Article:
7 A.G. Vredenburgh / Journal of Safety Research 33 (2002) Consistent and forthright communication is an essential characteristic of any strong organization. Good communication leads to trust, which is a fundamental element of strength. In order for organizations to foster a climate where employees are alert to hazards, they must have an appreciation of the employees and organizations tendency to conceal and distort significant available information (Pidgeon, 1991). In order to influence safety practices, feedback must be provided to the employees who are capable of using it. It needs to be given to those working at the point in the process where their behavior can effectively influence outcomes. People cannot behave in a safety-conscious manner unless they have the authority to change their own actions to improve their work conditions. It is illogical to ask employees to be careful if they do not have the power or discretion to avoid hazards (Turner, 1991). Laws (1996, p. 26) writes, motivation is no big deal, you can motivate a baboon. But if you don t back that motivation with tools, skills, training, counseling, and leadership, then all you have is a highly frustrated, motivated ape that cannot get the job done. 3. The hospital environment In a study conducted by the National Institute for Occupational Safety and Health (NIOSH), only 8% of the 3686 hospitals surveyed met all of NIOSH s basic components of an effective occupational safety and health program for hospital employees (Lin & Cohen, 1984a). Healthcare workers are at great risk for injury; nationally, the total lost workday injury and illness incidence rates for hospitals (4.1) are greater than those for private industry (3.6). Furthermore, workers in home health care (5.0) and nursing care (8.8) are at greater risk than construction workers (4.9; Cal/OSHA, 1997). Healthcare employees have to cope with psychological stress resulting from shift rotations and the frequent need to work overtime. Of the 27 occupations ranked as the highest stress, 15 were occupations found in hospitals (Lin & Cohen, 1984a). Since hospitals never shut down, and rarely slow down, numerous hazards develop due to fatigue from long hours, stress, rotating shift work, and changes in policy. One shift may create a hazard (such as leaving a cart blocking an emergency exit) that is overlooked by subsequent shifts (Johnson, 1997). Hospital employees must face the daily traumas of life and death as well as the constant interaction with a diverse patient population. Many people may expect that the occupational safety and health services would be conveniently accessible to hospital personnel; however, there tends to be a lack of focus in this area shown by hospital administration, which has received many complaints and criticisms from the affected healthcare workers (Werdegar, 1980). A possible explanation of this deficiency is that since medical facilities are to provide treatment and improve health, special facilities for employee care may appear redundant (Lin & Cohen, 1984a). The proper focus of attention to improve a hospital s quality of service, and employee and patient safety is not on the personnel who participate in a flawed process, but the processes that create the flaws. Hospitals that employ quality improvement methods have been found to achieve new levels of efficiency, patient satisfaction, safety, clinical effectiveness, and profitability (Berwick, Godfrey, & Roessner, 1990). However, due to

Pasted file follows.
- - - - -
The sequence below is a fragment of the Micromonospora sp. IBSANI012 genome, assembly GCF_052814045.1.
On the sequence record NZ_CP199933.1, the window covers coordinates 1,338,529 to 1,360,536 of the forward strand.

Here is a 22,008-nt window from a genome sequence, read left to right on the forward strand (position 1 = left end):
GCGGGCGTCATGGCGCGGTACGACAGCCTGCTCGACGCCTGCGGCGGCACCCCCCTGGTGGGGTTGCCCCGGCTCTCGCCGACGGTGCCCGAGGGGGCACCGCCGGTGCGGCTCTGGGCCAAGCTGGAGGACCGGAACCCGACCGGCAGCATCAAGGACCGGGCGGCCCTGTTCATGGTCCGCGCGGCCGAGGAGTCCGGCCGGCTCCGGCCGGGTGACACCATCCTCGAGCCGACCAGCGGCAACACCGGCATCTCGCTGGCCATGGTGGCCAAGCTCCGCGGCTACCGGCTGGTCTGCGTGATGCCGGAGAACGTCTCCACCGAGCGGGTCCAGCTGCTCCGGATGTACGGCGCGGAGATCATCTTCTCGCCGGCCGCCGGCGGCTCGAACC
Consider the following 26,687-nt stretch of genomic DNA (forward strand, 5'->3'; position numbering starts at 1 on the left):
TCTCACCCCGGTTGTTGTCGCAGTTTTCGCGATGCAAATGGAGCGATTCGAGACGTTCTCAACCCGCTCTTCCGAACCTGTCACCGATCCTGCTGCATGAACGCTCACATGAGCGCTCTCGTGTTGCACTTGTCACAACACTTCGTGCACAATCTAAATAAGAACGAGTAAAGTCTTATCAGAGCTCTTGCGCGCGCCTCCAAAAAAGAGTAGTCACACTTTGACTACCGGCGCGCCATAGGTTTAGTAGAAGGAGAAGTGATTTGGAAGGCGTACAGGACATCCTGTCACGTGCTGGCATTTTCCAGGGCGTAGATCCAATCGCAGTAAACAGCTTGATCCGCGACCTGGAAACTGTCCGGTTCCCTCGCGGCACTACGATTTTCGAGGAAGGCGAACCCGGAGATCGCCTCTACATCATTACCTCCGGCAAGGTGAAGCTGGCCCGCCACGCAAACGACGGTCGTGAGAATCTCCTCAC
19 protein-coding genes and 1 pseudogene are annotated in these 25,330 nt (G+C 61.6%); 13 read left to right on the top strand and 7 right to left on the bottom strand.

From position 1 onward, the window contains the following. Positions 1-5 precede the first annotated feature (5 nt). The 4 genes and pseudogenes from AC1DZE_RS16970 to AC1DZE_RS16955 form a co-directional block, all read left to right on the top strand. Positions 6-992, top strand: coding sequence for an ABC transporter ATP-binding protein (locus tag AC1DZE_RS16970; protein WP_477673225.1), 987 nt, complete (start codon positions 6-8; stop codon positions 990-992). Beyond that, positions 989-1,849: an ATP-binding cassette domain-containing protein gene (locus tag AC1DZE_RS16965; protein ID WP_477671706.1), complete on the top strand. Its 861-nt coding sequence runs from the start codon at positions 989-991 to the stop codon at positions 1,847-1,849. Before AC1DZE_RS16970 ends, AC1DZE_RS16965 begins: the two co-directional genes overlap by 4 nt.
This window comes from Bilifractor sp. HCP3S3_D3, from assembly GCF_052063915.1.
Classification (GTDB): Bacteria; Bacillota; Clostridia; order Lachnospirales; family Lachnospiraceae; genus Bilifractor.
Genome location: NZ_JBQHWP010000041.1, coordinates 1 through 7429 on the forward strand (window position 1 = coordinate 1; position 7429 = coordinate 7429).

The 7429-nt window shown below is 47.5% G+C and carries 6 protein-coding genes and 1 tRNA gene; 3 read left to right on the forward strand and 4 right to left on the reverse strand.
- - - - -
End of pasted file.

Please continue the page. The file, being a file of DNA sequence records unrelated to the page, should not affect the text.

8 266 A.G. Vredenburgh / Journal of Safety Research 33 (2002) the health services traditional orientation toward sick care rather than health maintenance and hazard prevention and because of the concern for the cost of safety and health management, the implementation of an employee safety and health program has rarely been considered a top priority by hospital administration. Hospital employees typically do not participate in hazard management; thus, a great deal of resources are often required to train employees in communication and problem-solving skills and in quality/measurement techniques (NIOSH, 1983). Quality assessment often lacks the necessary evaluation tools. It also is missing a general theory regarding the source of hazards in the complex processes of health care. To the extent that quality measurement tools have been developed, they tend to unveil the symptoms, not their underlying causes (Berwick et al., 1990). Several common types of injuries to hospital employees have been recognized and identified: strains and sprains, needle punctures, communicable diseases, toxic and hazardous substances, dermatitis (caused by handling cleansers, medicines, antiseptics, and solvents), and thermal burns (primarily in food service, laundry, and sterilizing areas). Back sprains and strains are the most common injuries to hospital workers; 46% of nurses, aides, orderlies, and attendants report back injuries, as opposed to 26% in private industry occupations (Cal/OSHA, 1997). These injury data must be collected and reported to the Joint Commission on Accreditation of Healthcare Organizations (JCAHO) and the Occupational Safety and Health Administration (OSHA). The hospital environment was selected for the current study because injury data were thought to be readily available to use as a criterion measure and because it represents a growing and dynamic influence within the US service industries. It was also selected because incidence rates among various sectors of health services are at least one-third above the average service industry rates (NIOSH, 1983). While few people would dispute the importance of workplace safety, a review of the literature reveals a paucity of well-controlled studies demonstrating the efficacy of workplace safety programs. While well-controlled studies are reported in simulated work settings, in-house safety programs are notable for their lack of systematic assessment. The accounts reported in trade journals are primarily anecdotal. 4. Method 4.1. Participants Participants were risk managers from 62 hospitals located in several states in the United States. They were recruited from professional organizations for hospital risk managers as well as direct mail and phone solicitation to hospitals. Participation was voluntary. Public, private, and investor-owned hospitals were solicited. All participating hospitals were medical/surgical; none were neuropsychiatric or nursing homes. Most respondents were managers (55 or 89%); seven (11%) were not in management. Rousseau (1990) states that research concerning culture frequently focuses upon key informants who are identified as those possessing special or more complete knowledge than others in the organization. Hospital risk managers were presumed to have more complete information about their institutions risk management programs, and thus, were